INAUL is the traditional woven cloth of the Maguindanao. It is worn as “malong,” a tubular skirt, or “sarong,” a wrap-around on the lower part of the body or assembled into traditional male and female clothing. It also serves as cradle, mat, bag, blanket, and curtain, to name a few of its uses.
Inaul is an example of tangible and intangible cultural heritage as it captures the Maguindanao symbol of distinction and royalty. The colors yellow and orange represent royalty, while red means bravery. Green signifies peace and tranquility, and white is purity and sometimes speaks of sadness and mourning. Black means dignity. At present, the fabric’s colors and lines depend on the weaver’s choice as they incorporate pastel to dark shades, which are commonly used. Maguindanao weavers also use various designs; the most popular is the plain weave “binaludto” (rainbow), “makabimban” (stripes), or “panigabi” (taro). A weft weave includes “sinindengan,” “matampuhay-seko,” “seko-kawang,” and “sinupikan” designs. The practice of tie-dying is another rare method locally called “binaludan” (ikat). Warp and weft are the two basic components used in weaving. The vertical warp yarns are held stationary in tension on a frame or loom, while the horizontal weft thread is drawn through and inserted over and under the warp to turn thread or yarn into fabric.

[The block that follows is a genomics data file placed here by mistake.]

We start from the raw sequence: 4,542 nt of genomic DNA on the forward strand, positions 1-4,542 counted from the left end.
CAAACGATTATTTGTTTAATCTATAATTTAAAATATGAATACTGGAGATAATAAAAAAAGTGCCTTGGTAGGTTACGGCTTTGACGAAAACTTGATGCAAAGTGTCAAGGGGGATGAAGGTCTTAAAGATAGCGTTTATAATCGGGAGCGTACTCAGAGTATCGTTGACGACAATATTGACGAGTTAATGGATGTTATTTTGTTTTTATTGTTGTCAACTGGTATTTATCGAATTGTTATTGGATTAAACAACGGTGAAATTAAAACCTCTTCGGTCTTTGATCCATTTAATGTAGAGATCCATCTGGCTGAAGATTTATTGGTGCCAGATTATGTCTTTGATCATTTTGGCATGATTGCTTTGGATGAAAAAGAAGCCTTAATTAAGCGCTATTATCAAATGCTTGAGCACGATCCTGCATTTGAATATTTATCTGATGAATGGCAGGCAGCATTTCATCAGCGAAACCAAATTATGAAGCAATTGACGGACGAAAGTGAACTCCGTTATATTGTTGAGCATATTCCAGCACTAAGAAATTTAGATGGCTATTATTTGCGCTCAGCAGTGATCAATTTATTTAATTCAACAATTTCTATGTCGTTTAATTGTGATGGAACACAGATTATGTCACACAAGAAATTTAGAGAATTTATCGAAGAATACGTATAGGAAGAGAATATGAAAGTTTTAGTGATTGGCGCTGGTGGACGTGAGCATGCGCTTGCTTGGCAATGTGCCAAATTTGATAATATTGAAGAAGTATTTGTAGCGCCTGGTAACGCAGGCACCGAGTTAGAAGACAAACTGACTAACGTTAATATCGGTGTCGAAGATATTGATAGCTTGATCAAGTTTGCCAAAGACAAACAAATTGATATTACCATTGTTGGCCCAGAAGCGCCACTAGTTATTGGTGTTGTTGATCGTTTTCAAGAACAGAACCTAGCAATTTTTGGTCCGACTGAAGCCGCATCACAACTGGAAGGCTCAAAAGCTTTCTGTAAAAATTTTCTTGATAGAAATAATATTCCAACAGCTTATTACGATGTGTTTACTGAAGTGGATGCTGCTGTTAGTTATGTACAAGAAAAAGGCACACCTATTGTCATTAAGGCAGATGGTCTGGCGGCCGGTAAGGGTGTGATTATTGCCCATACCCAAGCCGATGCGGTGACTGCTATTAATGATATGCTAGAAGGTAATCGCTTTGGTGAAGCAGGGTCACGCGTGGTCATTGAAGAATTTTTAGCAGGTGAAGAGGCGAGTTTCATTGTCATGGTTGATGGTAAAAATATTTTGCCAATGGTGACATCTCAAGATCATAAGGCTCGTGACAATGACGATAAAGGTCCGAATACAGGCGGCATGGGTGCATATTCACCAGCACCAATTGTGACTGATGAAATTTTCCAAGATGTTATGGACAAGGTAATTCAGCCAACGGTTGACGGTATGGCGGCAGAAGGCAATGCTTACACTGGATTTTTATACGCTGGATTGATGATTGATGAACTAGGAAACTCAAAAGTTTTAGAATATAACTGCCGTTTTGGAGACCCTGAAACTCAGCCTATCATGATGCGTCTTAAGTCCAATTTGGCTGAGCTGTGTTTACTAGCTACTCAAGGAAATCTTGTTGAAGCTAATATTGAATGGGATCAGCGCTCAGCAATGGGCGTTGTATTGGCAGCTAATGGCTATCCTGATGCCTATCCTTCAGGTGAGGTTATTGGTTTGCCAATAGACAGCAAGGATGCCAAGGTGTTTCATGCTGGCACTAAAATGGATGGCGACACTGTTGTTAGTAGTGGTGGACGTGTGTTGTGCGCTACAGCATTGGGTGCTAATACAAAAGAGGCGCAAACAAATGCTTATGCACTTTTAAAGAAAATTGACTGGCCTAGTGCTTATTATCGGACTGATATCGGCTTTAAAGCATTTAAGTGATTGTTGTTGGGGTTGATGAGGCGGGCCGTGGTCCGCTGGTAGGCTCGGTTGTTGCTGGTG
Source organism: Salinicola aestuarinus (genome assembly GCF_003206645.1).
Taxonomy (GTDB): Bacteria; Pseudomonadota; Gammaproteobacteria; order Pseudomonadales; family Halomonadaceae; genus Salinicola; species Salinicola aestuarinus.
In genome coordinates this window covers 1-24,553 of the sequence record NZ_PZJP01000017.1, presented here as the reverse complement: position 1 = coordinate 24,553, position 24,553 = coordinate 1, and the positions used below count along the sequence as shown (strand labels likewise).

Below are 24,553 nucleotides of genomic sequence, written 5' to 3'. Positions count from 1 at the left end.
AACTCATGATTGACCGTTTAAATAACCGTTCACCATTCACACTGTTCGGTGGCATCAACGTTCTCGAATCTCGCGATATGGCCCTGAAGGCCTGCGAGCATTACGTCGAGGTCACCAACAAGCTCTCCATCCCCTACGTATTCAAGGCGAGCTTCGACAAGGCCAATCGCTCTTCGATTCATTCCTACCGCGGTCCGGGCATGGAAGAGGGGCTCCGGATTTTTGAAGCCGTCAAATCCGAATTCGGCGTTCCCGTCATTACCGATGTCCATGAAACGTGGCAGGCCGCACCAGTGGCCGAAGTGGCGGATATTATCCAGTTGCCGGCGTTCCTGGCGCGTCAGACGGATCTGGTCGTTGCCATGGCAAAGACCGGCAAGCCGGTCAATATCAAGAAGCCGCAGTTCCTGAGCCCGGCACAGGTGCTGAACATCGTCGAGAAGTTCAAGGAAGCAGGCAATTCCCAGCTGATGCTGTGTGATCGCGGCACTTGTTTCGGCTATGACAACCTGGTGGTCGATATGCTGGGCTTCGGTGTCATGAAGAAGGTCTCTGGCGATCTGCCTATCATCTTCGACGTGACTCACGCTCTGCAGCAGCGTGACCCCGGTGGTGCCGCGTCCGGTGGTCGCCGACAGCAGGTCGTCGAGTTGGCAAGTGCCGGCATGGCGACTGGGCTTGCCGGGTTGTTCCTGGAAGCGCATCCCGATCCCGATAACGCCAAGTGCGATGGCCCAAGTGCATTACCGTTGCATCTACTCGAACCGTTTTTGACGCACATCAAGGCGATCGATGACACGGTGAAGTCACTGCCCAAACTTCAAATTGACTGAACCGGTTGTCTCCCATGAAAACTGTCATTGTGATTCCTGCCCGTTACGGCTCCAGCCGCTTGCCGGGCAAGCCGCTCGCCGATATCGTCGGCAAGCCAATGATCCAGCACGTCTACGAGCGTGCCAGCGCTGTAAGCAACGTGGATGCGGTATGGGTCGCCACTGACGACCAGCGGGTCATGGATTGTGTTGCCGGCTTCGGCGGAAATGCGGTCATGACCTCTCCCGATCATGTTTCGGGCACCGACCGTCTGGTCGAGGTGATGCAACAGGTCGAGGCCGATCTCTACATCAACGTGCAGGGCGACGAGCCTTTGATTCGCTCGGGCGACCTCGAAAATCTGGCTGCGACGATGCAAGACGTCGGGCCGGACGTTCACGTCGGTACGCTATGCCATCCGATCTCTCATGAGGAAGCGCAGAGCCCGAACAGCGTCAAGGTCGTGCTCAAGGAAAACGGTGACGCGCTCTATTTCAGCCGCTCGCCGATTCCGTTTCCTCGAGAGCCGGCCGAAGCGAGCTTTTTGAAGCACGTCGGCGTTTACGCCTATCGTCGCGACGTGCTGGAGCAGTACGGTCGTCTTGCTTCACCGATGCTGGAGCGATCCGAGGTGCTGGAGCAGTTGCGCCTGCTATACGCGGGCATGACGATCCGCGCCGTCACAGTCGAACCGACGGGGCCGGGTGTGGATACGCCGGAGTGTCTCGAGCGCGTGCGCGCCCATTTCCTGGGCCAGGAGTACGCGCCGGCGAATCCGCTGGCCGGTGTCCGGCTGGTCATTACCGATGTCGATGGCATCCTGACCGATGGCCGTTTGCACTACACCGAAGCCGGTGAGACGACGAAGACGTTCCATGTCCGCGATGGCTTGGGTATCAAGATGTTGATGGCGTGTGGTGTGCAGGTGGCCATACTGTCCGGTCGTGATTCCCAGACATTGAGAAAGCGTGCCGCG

Visit the National Museum of the Philippines exhibition, “Luhul, Landap, Inaul, and Tennun: Fabrics of Strength and Protection Among the Bangsamoro People,” at the National Museum Western-Southern Mindanao in Zamboanga City to know more about the Bangsamoro fabrics.
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